• Managing themselves and expressing their feelings and needs |te whakahua whakaaro
  • Keeping themselves and others safe from harm |te noho haumaru. Manu whenua
  • Making connections between people, places and things in their world |te waihanga hononga
  • Taking part in caring for this place |te manaaki i te taiao
  • Understanding how things work here and adapting to change |te mārama ki te āhua o ngā whakahaere me te mōhio ki te panoni
  • Showing respect for kaupapa, rules and the rights of others |te mahi whakaute. Mana tangata
  • Treating others fairly and including them in play |te ngākau makuru
  • Recognising and appreciating their own ability to learn |te rangatiratanga
  • Using a range of strategies and skills to play and learn with others |te ngākau aroha. Mana reo
  • Using gesture and movement to express themselves |he kōrero ā-tinana
  • Understanding oral language and using it for a range of purposes |he kōrero ā-waha
  • Enjoying hearing stories and retelling and creating them |he kōrero paki
  • Recognising print symbols and concepts and using them with enjoyment, meaning and purpose |he kōrero tuhituhi
  • Recognising mathematical symbols and concepts and using them with enjoyment, meaning and purpose |he kōrero pāngarau
  • Expressing their feelings and ideas using a wide range of materials and modes |he kōrer auaha.

Mana aotūroa

  • Playing, imagining, inventing and experimenting |te whakaaro me te tūhurahura i te pūtaiao
  • Moving confidently and challenging themselves physically |te wero ā-tinana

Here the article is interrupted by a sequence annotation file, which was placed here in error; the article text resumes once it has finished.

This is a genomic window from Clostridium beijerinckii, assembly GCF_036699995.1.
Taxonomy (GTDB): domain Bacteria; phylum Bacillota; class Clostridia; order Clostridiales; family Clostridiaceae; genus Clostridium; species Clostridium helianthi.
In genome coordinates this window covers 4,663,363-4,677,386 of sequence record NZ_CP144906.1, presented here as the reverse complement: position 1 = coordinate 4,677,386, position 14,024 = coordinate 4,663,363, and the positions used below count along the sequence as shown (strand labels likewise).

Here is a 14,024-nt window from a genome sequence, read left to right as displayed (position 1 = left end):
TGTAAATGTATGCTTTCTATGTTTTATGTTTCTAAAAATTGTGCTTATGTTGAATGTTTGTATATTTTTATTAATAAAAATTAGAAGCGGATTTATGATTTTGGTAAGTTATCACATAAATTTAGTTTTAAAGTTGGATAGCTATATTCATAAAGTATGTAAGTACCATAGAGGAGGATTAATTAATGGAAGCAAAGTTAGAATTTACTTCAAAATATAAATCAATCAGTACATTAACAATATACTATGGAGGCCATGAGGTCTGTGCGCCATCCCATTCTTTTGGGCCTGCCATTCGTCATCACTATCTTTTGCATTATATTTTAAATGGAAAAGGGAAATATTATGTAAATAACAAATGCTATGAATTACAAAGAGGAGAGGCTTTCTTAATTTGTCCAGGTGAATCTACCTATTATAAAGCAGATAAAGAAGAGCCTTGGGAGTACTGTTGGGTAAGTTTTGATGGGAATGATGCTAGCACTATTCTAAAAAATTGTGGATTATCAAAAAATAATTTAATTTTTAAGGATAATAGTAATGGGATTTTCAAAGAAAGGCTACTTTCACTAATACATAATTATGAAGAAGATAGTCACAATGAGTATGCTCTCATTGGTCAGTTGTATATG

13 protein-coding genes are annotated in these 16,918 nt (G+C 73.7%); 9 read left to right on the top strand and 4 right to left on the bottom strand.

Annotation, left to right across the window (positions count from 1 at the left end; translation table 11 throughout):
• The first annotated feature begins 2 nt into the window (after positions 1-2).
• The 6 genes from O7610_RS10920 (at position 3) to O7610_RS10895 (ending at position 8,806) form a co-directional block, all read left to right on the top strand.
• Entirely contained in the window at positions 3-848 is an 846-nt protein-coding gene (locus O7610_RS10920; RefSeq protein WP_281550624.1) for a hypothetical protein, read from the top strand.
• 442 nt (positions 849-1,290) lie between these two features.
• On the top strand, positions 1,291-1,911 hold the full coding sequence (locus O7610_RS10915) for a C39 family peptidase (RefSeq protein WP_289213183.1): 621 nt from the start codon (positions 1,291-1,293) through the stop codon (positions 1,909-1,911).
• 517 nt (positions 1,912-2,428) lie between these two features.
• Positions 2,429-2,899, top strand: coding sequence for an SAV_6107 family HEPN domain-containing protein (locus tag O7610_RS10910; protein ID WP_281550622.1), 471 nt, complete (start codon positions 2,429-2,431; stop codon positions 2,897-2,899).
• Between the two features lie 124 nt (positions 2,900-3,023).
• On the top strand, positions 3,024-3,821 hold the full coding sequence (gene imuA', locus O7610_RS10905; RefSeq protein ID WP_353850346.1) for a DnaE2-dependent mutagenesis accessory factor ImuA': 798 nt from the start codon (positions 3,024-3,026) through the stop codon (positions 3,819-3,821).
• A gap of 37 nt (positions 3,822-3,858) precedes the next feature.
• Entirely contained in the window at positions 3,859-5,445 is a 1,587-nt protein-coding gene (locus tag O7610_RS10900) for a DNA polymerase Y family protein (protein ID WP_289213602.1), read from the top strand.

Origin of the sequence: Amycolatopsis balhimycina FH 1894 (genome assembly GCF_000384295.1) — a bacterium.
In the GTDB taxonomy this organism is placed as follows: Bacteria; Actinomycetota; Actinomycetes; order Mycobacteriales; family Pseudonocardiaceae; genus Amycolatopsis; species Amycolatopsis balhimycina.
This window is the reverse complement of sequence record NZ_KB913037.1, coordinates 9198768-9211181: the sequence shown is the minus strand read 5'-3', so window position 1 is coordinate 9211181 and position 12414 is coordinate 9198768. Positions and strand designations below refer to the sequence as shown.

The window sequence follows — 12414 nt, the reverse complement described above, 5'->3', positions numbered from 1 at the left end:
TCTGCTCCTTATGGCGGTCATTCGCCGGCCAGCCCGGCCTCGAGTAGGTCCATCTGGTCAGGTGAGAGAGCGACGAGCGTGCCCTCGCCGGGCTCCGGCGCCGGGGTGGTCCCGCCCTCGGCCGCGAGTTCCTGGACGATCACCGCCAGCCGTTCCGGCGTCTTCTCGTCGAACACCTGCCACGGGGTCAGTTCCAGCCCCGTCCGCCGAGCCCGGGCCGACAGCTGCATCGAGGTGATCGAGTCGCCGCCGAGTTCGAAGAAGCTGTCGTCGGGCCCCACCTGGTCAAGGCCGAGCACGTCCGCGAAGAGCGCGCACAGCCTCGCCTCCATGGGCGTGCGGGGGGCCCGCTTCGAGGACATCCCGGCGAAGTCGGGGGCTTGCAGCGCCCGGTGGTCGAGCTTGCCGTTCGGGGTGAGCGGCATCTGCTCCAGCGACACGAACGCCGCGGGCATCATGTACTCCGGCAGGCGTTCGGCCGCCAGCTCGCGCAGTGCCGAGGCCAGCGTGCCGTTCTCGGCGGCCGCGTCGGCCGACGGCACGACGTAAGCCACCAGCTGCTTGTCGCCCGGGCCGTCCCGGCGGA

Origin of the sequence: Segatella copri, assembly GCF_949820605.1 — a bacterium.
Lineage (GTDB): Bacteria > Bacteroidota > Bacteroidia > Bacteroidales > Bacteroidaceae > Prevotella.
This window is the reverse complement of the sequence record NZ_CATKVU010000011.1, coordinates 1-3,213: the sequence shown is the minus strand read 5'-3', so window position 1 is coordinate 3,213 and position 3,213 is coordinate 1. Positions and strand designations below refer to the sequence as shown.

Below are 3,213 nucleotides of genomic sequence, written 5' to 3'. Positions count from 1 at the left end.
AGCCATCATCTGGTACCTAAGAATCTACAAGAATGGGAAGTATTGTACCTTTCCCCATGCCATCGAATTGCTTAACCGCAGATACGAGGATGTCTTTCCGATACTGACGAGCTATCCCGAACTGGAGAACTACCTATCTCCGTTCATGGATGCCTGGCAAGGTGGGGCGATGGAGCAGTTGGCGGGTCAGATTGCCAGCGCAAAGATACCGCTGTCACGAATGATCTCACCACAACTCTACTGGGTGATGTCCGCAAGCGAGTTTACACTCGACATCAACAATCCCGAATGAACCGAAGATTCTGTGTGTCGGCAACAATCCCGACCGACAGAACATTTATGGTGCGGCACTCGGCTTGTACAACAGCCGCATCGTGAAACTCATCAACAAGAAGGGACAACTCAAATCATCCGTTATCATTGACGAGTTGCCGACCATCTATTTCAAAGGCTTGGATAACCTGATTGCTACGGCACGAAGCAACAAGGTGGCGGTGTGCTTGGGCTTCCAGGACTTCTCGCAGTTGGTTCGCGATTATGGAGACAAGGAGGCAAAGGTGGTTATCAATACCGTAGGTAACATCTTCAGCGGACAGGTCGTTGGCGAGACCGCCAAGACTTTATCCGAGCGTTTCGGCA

• Using a range of strategies for reasoning and problem solving |te hīraurau hopanga
  • Making sense of their worlds by generating and refining working theories |te rangahau me te mātauranga. (Ministry of Education, 2017, pp. 24–25)

Te Whariki also provides examples of kaiako practices that promote the Learning Outcomes and that relate specifically to Māori values, beliefs, skills and worldviews:

Mana Atua

  • Kaiako respect Māori beliefs by carrying out everyday caregiving practices in line with cultural protocols. For example, they uphold the concept of tapu and noa by separating soiled personal items from kitchen laundry.
  • Kaiako develop their own knowledge of te reo Māori, tikanga Māori and Māori world views so that they are better able to support children to understand their own mana atuatanga.
  • Kaiako facilitate tuakana/teina relationships and ensure that mokopuna have opportunities to manaaki and take responsibility for others. Kaiako trust mokopuna to manage these relationships and to indicate when they need support. (p. 28)

Mana Whenua

  • Kaiako are cognisant of the concept of tangata whenua and the relationship that Māori have to each other and to the land. This guides kaiako relationships with whānau, hapū and iwi. Kaiako share appropriate histories, kōrero and waiata with mokopuna to enhance their identity and sense of belonging.
  • Kaiako support mokopuna to engage respectfully with and to have aroha for Papatūānuku. They encourage an understanding of kaitiakitanga and the responsibilities of being a kaitiaki by, for example, caring for rivers, native forest and birds. (p. 33)

Mana Tangata

  • Kaiako recognise mokopuna as connected across time and space and as a link between past, present and future: ‘He purapura i ruia mai i Rangiātea’. They celebrate and share appropriate kōrero and waiata that support mokopuna to maintain this link.
  • Kaiako support mokopuna to stand proud and firm (tū tangata) by building and maintaining relationships based on respect and reciprocity. (p. 38)

Mana Reo

  • Language and culture are inseparable. Kaiako enhance the sense of identity, belonging and wellbeing of mokopuna by actively promoting te reo and tikanga Māori.
  • Kaiako pronounce Māori words correctly and promote te reo Māori using a range of strategies based on relevant language learning theories. (p. 43)

Mana Aoturoa